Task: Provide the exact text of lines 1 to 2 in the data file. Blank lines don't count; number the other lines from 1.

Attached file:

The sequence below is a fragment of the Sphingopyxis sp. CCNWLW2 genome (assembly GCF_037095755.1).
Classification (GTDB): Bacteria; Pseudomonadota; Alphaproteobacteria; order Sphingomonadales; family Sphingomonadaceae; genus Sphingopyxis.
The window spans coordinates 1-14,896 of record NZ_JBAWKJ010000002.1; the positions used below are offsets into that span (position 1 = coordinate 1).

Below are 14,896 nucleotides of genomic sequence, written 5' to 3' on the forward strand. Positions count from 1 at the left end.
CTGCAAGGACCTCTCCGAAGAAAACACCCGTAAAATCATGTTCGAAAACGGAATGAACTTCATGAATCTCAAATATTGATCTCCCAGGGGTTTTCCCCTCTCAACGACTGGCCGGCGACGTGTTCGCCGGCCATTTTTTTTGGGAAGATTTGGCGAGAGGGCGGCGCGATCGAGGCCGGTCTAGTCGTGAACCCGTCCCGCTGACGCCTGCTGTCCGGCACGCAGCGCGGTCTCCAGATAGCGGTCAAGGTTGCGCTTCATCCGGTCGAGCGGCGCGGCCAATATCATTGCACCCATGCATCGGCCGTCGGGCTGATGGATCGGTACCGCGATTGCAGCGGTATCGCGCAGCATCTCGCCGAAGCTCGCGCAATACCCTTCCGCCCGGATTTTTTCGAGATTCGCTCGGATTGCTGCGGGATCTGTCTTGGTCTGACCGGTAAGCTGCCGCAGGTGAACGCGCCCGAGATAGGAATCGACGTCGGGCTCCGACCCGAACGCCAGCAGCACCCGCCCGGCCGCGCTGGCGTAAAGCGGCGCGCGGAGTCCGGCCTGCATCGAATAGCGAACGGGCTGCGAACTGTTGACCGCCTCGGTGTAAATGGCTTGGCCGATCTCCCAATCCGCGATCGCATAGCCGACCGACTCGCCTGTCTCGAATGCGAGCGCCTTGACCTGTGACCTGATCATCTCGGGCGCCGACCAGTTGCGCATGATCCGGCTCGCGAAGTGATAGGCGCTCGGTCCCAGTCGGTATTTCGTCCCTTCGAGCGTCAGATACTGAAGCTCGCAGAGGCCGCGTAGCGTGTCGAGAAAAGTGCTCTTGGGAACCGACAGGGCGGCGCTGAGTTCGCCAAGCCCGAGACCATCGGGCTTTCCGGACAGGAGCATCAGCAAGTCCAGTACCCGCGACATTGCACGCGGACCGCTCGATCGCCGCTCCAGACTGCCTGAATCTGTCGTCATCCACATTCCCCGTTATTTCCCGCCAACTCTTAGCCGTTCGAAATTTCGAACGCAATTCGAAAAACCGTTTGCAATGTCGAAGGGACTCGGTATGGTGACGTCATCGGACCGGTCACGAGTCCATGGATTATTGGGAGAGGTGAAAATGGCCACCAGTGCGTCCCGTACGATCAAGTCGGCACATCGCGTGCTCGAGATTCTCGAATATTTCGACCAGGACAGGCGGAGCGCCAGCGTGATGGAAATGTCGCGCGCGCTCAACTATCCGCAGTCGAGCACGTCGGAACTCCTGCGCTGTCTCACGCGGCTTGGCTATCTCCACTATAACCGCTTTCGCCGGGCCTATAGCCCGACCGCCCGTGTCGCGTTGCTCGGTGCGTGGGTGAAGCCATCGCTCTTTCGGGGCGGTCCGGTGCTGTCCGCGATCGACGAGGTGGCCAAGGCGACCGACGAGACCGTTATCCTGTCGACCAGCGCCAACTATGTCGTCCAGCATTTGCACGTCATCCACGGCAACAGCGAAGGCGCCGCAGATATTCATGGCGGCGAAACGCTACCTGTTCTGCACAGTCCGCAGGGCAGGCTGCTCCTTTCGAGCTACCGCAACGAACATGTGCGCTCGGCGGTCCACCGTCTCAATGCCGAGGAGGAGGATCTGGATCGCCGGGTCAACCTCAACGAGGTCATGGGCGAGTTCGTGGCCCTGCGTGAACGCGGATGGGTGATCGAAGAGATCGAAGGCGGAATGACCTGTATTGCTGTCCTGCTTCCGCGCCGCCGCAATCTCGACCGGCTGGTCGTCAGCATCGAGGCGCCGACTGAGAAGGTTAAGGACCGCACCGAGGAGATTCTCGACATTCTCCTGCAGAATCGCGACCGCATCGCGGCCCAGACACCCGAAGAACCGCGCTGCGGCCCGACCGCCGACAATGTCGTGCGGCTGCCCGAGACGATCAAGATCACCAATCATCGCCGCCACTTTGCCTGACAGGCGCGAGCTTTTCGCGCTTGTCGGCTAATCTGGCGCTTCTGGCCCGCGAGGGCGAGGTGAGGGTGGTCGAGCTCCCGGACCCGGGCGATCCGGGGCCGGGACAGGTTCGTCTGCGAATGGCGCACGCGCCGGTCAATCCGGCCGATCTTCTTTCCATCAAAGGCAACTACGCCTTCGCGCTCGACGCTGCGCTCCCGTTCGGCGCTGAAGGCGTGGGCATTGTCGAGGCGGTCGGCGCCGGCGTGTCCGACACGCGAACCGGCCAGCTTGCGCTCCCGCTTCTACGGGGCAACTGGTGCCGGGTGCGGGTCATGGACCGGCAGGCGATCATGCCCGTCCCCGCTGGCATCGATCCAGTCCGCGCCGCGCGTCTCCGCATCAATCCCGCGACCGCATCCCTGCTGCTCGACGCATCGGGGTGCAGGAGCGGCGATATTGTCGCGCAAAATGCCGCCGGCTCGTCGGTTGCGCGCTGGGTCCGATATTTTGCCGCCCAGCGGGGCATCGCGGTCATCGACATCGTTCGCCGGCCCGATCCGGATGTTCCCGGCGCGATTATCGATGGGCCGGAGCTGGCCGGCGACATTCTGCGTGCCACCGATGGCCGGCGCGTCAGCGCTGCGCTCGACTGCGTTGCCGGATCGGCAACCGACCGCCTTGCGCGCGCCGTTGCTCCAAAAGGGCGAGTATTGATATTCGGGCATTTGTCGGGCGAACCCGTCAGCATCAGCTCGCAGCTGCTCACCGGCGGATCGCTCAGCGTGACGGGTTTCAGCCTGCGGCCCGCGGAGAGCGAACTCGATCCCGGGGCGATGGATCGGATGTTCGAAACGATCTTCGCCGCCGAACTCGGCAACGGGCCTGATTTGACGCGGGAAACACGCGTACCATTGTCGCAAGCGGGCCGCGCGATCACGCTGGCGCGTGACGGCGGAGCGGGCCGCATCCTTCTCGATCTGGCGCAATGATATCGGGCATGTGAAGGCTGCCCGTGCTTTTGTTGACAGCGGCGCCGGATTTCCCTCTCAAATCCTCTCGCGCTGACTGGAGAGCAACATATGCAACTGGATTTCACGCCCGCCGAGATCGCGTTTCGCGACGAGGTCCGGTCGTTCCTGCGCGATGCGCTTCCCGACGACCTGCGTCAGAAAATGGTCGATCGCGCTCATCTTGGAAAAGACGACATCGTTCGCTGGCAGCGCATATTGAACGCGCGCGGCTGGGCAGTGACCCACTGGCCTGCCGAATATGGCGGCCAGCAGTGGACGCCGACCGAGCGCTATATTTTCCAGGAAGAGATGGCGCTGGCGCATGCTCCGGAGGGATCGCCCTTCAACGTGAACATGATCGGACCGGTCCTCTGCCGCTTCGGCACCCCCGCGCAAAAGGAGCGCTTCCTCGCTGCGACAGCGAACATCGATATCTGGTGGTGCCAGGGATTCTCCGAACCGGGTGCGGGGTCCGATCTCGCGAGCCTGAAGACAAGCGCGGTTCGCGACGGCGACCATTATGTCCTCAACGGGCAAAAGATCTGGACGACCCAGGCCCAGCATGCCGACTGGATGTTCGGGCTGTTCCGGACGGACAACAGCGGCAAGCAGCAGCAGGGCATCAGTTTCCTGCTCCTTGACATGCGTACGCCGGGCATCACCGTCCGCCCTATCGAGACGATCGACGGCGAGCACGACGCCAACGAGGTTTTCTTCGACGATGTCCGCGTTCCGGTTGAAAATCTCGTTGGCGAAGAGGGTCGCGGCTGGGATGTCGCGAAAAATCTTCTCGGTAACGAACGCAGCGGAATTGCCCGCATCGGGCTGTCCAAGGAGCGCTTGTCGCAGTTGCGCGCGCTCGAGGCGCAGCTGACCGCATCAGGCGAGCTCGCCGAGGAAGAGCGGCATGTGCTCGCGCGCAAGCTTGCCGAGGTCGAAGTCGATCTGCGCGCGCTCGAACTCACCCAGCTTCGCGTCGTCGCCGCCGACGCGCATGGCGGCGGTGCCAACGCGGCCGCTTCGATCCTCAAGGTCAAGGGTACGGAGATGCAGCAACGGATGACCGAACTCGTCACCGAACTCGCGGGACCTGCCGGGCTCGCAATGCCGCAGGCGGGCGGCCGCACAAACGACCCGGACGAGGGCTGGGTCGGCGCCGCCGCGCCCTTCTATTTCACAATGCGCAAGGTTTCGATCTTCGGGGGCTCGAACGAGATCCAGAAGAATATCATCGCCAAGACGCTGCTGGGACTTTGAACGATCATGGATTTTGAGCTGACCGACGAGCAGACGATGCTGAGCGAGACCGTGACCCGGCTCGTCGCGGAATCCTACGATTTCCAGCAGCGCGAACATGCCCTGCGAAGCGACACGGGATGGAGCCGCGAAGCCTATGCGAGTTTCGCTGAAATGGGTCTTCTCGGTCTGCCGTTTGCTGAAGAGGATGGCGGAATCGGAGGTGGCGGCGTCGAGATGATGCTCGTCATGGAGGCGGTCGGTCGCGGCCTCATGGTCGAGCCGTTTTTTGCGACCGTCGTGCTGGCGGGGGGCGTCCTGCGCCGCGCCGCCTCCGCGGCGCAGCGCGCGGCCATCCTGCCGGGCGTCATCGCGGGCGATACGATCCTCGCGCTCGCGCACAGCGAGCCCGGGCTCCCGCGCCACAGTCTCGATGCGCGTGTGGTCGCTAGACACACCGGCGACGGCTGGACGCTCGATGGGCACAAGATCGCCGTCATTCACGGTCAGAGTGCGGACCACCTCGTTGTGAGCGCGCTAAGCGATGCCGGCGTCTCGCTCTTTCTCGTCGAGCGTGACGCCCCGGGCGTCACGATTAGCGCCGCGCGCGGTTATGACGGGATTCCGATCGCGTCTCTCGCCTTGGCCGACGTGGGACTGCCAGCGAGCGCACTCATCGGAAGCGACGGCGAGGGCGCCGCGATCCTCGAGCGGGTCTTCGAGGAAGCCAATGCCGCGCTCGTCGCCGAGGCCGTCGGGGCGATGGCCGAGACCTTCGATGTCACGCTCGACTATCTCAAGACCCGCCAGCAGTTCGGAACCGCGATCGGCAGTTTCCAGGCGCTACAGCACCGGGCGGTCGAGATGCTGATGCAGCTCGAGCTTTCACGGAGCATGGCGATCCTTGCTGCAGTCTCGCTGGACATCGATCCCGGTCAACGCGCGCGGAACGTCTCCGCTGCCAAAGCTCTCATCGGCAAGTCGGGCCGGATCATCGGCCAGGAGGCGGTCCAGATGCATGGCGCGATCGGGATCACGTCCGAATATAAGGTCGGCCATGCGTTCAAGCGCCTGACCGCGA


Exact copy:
The sequence below is a fragment of the Sphingopyxis sp. CCNWLW2 genome (assembly GCF_037095755.1).
Classification (GTDB): Bacteria; Pseudomonadota; Alphaproteobacteria; order Sphingomonadales; family Sphingomonadaceae; genus Sphingopyxis.